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Dumpster diving

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Title: Dumpster diving  
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Subject: Waste picker, Curb mining, Recycling, Urban lumberjacking, Maria Reidelbach
Collection: Diy Culture, Hobbies, Informal Occupations, Poverty, Waste Collection
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Dumpster diving

A person dumpster diving

Dumpster diving is a popular form of modern salvaging of waste discarded in large commercial, residential, industrial and construction containers. Dumpster diving is an American English term, in UK and many parts of Europe this activity is commonly referred to as skipping or skip diving in British English.[1][2] Dumpster diving is the practice of sifting through commercial or residential waste to find items that have been discarded by their owners, but that may prove useful to the picker. It is not confined to dumpsters specifically, and may cover standard household waste containers, landfills or small dumps.

Different terms are used to refer to different forms of this activity. For picking materials from the curbside trash collection, curb shopping, trash picking or street scavenging are sometimes used.[3] When seeking primarily metal to be recycled, one is scrapping. When picking the leftover food from traditional or industrial farming left in the fields one is gleaning. It is viewed as an effective modern foraging technique.[4] Other related forms exist and are referred to by other terms.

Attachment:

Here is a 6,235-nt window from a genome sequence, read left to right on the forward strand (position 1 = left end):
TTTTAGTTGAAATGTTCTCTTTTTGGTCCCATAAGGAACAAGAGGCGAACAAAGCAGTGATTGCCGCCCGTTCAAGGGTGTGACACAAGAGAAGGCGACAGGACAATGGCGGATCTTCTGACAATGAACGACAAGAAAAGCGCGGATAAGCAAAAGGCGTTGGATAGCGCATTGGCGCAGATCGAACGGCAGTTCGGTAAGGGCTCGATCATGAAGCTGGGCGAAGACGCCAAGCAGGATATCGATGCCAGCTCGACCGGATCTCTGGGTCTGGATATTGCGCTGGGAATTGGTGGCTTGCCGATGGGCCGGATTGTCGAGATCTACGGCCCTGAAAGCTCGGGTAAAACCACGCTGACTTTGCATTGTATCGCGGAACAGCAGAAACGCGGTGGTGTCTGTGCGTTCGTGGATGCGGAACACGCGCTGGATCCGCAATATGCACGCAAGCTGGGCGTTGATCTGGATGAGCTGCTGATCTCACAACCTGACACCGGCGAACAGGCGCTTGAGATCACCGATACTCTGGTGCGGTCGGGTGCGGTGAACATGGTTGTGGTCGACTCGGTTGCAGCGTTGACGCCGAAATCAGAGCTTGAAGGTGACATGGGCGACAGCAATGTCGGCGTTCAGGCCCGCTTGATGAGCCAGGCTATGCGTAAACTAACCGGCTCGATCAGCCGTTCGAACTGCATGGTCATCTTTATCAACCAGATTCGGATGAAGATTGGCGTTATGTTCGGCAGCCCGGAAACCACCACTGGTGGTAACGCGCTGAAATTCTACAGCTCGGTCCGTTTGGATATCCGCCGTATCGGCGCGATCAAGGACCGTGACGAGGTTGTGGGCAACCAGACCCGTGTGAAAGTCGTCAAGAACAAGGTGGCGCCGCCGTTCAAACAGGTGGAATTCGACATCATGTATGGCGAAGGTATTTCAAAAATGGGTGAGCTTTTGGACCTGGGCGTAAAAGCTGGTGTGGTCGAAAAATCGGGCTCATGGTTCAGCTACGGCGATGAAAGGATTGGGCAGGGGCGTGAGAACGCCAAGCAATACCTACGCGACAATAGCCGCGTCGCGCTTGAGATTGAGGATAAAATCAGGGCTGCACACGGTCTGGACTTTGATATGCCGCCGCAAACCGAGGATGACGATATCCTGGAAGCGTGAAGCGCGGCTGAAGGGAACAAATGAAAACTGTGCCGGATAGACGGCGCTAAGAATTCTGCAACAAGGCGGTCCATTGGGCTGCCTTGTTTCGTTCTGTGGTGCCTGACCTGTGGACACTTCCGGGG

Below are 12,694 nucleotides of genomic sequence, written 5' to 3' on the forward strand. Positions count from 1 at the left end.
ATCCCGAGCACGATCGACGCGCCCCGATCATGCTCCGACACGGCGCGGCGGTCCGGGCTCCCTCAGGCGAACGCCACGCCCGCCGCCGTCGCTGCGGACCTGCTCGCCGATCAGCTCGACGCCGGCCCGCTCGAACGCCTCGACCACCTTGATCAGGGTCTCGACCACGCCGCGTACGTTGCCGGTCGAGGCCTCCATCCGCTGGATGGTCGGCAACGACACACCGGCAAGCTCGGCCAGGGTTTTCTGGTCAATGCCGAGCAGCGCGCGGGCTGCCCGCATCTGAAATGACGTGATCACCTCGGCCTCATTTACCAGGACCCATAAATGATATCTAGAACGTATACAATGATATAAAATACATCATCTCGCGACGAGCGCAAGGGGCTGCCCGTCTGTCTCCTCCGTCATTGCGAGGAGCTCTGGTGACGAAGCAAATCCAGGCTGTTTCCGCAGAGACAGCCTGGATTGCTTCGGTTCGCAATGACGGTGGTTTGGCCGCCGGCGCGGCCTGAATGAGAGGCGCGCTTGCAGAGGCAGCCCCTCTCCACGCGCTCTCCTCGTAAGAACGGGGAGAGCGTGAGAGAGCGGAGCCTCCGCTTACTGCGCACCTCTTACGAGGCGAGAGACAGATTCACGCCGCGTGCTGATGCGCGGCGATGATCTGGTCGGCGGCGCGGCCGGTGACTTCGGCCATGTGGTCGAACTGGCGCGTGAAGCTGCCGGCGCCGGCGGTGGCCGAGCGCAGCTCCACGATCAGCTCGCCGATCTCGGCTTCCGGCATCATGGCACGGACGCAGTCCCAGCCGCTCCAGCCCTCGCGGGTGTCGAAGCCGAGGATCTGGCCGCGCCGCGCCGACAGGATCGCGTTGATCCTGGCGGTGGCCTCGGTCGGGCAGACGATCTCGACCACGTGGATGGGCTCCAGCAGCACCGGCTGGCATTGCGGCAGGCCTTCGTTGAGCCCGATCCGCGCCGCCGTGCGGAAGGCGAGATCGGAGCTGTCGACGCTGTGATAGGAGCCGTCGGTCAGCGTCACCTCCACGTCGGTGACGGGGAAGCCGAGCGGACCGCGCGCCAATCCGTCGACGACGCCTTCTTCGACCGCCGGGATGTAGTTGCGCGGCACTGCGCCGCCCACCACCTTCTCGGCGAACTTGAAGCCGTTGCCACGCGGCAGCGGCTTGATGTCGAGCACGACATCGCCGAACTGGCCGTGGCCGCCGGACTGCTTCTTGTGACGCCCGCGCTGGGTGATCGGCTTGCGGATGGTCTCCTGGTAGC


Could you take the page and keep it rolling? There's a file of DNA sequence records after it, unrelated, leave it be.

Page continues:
People may often dumpster dive for useful items such as clothing, furniture, food, and similar items in good working condition.[4] Some people do this out of necessity due to poverty,[5] while others do so professionally and systematically for large profits.[6]


  • Etymology 1
  • Performers 2
  • Overview 3
  • Legal status 4
    • By country 4.1
  • Items 5
    • Other sources 5.1
  • Notable instances 6
  • In popular culture 7
    • Books 7.1
    • Television programs 7.2
    • Films 7.3
  • See also 8
  • References 9
  • Further reading 10
  • External links 11


The term "dumpster diving" emerged in the 1980s, combining "diving" with "dumpster", a large commercial trash bin.[7] The term "Dumpster" itself comes from the Dempster Dumpster, a brand of bins manufactured by Dempster Brothers beginning in 1937. "Dumpster" became genericized by the 1970s.[8][9] According to the Oxford English Dictionary, the term "dumpster diving" is chiefly found in American English and first appeared in print in 1983, with the verb "dumpster-dive" appearing a few years later.[7] In British English, the practice may be known as "skipping", from skip, another term for this type of container.[10][11][12]

Alternative names for the practice include bin-diving,[13] containering,[14] D-mart,[15] dumpstering,[16] tatting, and skipping.[17] In Australia, garbage picking is called "skip dipping."


A man rummaging through a skip at the back of an office building in Central London